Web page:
• Blaiotta G.
      • Ercolini D.
      • Moschetti G.
      Evaluation of microbial diversity during the manufacture of Fior di Latte di Agerola, a traditional raw milk pasta-filata cheese of the Naples area.
      ), whereas loads ranging from 104 to 106 were detected along the production of water buffalo mozzarella cheese by
      • Coppola S.
      • Parente E.
      • Dumontet S.
      • La Peccerella A.
      The microflora of natural whey cultures utilized as starters in the manufacture of Mozzarella cheese from water-buffalo milk.
      and
      • Romano P.
      • Ricciardi A.
      • Salzano G.
      • Suzzi G.
      Yeasts from water buffalo mozzarella, a traditional cheese of the Mediterranean area.
      , whereas
      • Aponte M.
      • Pepe O.
      • Blaiotta G.
      Short communication: Identification and technological characterization of yeast strains isolated from samples of water buffalo mozzarella cheese.
      , by plating on WL Agar (Oxoid), found from 1 to 4 log cfu/g of yeasts in the 16 water buffalo mozzarella samples analyzed.
      • Stellato G.
      • De Filippis F.
      • La Storia A.
      • Ercolini D.
      Coexistence of lactic acid bacteria and potential spoilage microbiota in a dairy processing environment.
      , in an attempt to characterize the microbiota occurring in a dairy processing environment found that the most abundant species, which were found to occur also in the swabs taken from the environment and equipment of production, were K. marxianus, Yamadazyma triangularis, Trichosporon fecale, and Debaryomices hansenii. However, the metagenomic approach used by these authors did not provide information on the actual prevalence of metabolically active mycobiota because it targeted DNA of both viable and dead yeasts.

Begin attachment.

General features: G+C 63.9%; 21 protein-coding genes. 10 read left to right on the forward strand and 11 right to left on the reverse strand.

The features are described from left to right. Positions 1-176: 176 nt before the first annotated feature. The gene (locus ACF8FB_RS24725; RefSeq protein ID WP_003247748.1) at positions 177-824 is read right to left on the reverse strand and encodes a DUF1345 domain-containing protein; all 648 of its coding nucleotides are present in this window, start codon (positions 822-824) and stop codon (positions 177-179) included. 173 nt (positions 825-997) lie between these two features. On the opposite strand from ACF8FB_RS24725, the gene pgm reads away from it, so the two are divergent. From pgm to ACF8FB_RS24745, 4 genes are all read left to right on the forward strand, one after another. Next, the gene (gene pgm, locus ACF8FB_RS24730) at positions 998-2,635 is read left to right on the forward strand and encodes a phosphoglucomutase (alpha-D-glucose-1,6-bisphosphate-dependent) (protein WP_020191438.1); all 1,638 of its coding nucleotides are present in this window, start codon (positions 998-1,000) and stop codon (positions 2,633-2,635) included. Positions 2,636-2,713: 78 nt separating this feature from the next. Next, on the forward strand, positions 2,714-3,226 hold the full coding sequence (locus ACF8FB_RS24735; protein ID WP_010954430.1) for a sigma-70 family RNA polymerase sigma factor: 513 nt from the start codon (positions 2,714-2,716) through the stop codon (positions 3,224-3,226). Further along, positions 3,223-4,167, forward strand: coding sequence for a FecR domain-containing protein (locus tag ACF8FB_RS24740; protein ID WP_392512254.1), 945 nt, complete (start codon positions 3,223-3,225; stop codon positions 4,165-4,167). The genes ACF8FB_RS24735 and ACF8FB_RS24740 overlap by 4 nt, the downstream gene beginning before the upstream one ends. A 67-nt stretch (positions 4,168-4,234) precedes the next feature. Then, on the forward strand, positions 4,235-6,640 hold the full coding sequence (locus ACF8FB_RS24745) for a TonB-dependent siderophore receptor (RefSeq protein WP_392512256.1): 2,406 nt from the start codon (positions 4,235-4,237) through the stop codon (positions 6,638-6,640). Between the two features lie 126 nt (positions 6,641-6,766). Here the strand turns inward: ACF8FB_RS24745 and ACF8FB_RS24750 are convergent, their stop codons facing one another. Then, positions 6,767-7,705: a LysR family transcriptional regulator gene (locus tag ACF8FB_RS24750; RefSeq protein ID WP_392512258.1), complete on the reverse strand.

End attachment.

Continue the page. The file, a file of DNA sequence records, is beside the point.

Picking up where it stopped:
• Aponte M.
      • Pepe O.
      • Blaiotta G.
      Short communication: Identification and technological characterization of yeast strains isolated from samples of water buffalo mozzarella cheese.
      found a prevalence of lactose-fermenting K. marxianus (23 strains) and galactose-fermenting Sacc. cerevisiae (13 strains) in 16 samples of water buffalo mozzarella cheeses produced in 16 farms located in the Campania and Lazio regions (Southern Italy), followed by 7 strains of Pichia barkeri, 4 of Clavispora lusitaniae, 4 of Pichia norvegensis, 2 of Candida pararugosa, 2 of Pichia cactophila, 1 of Candida butiry/aaseri, and 1 of Pichia pastoris.